Salient to Investors:
Professor Marshall Nickles at Pepperdine writes:
The most broadly disseminated personal investment advice is mediocre; otherwise the public would likely be wealthier.
Buying stocks on November 1 and selling on April 30 – the Favorable Period Strategy (FPS). Buying stocks on May 1 and selling on October 31 – the Unfavorable Period Strategy (UPS).
The Ulcer Index – the size of price declines from stock market peaks over a period of time – for the period 1970-2005 for the DJIA was 13 percent versus 16 percent for the S&P500 and higher for the Russell 2000 and others broad market indices. During severe market declines, indexes with higher Ulcer Index readings fall faster and further in price.
The central risk of simply buying and holding the DJIA is is that it is easy to stick with in a rising market but not in a falling market – facing drawdown, or unrealized loss, when everyone is often so negative and the temptation to sell is irresistible.
A buy and hold strategy can face a market moving sideways or down for periods as long as ten years – the total return for the DJIA during the 1970s decade was only 3.65 percent.
Periodic losses require gains that are much larger than the losses themselves in order to offset them. A $10,000 portfolio earning 17 percent over a ten-year period would grow to $48,070, but the a $10,000 portfolio losing 10 percent of its value every other year, but earning 27 percent in the alternate years would grow to only $19,500. The portfolio that loses 10 percent in alternate years would need to earn 52 percent during the positive years to match the first portfolio.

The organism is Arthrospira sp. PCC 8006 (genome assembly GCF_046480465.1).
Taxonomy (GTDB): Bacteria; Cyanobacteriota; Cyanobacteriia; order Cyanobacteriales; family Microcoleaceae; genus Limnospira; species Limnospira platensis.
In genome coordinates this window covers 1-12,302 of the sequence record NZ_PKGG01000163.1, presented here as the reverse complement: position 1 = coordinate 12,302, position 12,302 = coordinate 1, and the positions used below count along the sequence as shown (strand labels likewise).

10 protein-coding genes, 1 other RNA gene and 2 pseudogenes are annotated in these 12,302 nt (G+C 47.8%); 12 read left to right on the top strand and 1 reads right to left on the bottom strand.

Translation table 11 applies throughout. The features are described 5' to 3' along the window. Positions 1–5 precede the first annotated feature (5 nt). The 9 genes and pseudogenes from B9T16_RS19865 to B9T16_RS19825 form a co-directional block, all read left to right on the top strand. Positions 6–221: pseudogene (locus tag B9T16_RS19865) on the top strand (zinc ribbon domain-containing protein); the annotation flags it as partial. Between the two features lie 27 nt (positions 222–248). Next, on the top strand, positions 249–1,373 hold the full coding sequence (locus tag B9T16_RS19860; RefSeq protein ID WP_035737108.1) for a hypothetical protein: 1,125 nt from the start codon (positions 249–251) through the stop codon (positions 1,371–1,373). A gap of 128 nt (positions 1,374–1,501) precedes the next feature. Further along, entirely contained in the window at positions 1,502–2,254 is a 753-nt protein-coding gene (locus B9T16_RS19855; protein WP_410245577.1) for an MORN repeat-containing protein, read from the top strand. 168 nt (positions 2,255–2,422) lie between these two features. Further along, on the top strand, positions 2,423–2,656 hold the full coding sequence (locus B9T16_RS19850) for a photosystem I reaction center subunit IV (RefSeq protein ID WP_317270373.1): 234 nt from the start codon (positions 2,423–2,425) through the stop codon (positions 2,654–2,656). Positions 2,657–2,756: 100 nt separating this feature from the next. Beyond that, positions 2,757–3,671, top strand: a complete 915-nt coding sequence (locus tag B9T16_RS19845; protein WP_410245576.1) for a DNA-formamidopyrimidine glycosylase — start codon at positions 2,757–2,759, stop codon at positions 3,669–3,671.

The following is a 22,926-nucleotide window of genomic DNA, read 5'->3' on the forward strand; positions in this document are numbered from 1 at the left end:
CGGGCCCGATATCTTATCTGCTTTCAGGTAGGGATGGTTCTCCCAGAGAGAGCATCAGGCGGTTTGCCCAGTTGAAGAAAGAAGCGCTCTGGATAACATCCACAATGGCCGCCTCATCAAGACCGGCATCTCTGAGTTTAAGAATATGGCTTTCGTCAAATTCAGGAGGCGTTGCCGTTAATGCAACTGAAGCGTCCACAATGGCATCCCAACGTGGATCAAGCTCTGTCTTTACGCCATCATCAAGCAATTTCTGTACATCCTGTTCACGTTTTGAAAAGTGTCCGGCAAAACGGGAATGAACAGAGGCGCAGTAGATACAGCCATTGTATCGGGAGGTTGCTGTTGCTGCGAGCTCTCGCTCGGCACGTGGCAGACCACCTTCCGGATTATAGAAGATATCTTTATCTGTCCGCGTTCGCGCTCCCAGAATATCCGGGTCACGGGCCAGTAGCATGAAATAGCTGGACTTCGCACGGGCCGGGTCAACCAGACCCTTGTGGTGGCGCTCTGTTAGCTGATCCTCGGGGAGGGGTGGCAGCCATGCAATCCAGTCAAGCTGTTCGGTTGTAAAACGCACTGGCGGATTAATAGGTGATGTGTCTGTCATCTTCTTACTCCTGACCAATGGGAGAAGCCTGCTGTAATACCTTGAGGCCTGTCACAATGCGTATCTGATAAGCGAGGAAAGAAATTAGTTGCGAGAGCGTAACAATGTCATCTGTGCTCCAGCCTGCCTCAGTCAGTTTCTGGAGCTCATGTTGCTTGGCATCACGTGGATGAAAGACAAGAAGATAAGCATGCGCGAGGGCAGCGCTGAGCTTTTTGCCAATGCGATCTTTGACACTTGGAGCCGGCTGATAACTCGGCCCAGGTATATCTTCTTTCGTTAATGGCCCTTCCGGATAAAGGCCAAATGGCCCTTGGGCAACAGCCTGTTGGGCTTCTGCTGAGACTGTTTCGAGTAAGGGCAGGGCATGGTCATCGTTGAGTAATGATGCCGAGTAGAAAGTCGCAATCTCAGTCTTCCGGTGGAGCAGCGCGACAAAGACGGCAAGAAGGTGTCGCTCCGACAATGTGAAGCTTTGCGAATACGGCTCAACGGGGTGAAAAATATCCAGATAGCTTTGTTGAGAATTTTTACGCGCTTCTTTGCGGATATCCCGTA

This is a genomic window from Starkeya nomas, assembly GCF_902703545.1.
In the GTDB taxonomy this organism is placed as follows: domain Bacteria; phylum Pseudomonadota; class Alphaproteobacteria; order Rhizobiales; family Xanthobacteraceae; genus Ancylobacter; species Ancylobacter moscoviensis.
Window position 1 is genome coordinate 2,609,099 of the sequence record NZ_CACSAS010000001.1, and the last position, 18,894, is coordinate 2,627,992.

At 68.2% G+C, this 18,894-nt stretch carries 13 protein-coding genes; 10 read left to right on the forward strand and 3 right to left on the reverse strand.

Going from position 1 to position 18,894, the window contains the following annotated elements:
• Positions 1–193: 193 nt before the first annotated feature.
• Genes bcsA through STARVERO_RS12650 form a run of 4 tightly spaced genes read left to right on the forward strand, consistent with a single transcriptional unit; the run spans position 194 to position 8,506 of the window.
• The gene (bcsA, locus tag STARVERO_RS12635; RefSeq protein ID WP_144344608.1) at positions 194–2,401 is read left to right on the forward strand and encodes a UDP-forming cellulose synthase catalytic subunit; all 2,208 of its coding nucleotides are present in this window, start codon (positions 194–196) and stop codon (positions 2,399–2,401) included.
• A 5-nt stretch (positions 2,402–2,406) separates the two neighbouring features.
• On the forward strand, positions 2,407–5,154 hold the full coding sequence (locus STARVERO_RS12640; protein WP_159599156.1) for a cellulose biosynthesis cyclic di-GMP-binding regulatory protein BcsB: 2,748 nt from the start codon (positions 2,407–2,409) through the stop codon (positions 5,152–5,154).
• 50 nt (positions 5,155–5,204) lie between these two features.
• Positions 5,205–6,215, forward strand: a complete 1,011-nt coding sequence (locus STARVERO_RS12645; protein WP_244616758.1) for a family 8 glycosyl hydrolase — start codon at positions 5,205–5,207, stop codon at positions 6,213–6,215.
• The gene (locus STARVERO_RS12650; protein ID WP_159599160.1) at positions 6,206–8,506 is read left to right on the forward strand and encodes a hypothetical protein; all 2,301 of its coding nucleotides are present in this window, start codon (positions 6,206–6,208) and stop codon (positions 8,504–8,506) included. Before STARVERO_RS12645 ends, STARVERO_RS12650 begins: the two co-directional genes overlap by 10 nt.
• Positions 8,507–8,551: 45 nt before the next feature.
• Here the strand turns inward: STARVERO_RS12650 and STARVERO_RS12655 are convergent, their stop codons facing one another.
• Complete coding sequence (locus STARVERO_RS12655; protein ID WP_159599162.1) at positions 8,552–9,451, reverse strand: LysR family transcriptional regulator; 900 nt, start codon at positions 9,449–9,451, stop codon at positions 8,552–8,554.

From January 1973 to October 2002, 4 of the five bear markets experienced market lows during the period May 1 to October 31.
From 1-1-70 to 12-31-05, $10,000 fully invested in the DJIA from November 1 to April 30 would have returned 1,681 percent versus 1,266 percent for a buy and hold strategy and minus 15 percent for a strategy invested from May 1 to October 31.
Investing only in the year before the presidential election and in the money market for the other three years the return was 2,406 percent and with no losing years.
Investing in the DJIA from November 1 to April 30 only, but invested for the entire pre-presidential election years (9) during the period would have returned 4,685 percent with 5 losing years.
Read the full article at http://gbr.pepperdine.edu/2010/08/seasonality/